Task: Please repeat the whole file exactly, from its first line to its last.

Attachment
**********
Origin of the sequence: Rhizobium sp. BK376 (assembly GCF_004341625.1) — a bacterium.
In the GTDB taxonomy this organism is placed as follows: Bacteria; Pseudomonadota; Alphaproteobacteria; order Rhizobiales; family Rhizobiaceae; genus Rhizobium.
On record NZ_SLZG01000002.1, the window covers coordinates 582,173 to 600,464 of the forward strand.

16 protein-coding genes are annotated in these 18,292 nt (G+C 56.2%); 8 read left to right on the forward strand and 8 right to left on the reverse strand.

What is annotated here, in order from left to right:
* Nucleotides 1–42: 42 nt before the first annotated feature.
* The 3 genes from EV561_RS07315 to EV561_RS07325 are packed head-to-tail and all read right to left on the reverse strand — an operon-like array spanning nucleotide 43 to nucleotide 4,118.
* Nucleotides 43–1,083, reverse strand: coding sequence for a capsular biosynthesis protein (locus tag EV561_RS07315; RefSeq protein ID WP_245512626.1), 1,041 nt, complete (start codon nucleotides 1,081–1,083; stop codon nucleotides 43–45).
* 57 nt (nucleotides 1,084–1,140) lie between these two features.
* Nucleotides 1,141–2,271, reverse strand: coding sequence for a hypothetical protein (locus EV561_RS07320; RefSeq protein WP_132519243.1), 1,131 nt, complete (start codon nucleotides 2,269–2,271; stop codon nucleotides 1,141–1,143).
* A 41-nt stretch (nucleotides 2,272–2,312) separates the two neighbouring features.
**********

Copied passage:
Origin of the sequence: Rhizobium sp. BK376 (assembly GCF_004341625.1) — a bacterium.
In the GTDB taxonomy this organism is placed as follows: Bacteria; Pseudomonadota; Alphaproteobacteria; order Rhizobiales; family Rhizobiaceae; genus Rhizobium.
On record NZ_SLZG01000002.1, the window covers coordinates 582,173 to 600,464 of the forward strand.

16 protein-coding genes are annotated in these 18,292 nt (G+C 56.2%); 8 read left to right on the forward strand and 8 right to left on the reverse strand.

What is annotated here, in order from left to right:
* Nucleotides 1–42: 42 nt before the first annotated feature.
* The 3 genes from EV561_RS07315 to EV561_RS07325 are packed head-to-tail and all read right to left on the reverse strand — an operon-like array spanning nucleotide 43 to nucleotide 4,118.
* Nucleotides 43–1,083, reverse strand: coding sequence for a capsular biosynthesis protein (locus tag EV561_RS07315; RefSeq protein ID WP_245512626.1), 1,041 nt, complete (start codon nucleotides 1,081–1,083; stop codon nucleotides 43–45).
* 57 nt (nucleotides 1,084–1,140) lie between these two features.
* Nucleotides 1,141–2,271, reverse strand: coding sequence for a hypothetical protein (locus EV561_RS07320; RefSeq protein WP_132519243.1), 1,131 nt, complete (start codon nucleotides 2,269–2,271; stop codon nucleotides 1,141–1,143).
* A 41-nt stretch (nucleotides 2,272–2,312) separates the two neighbouring features.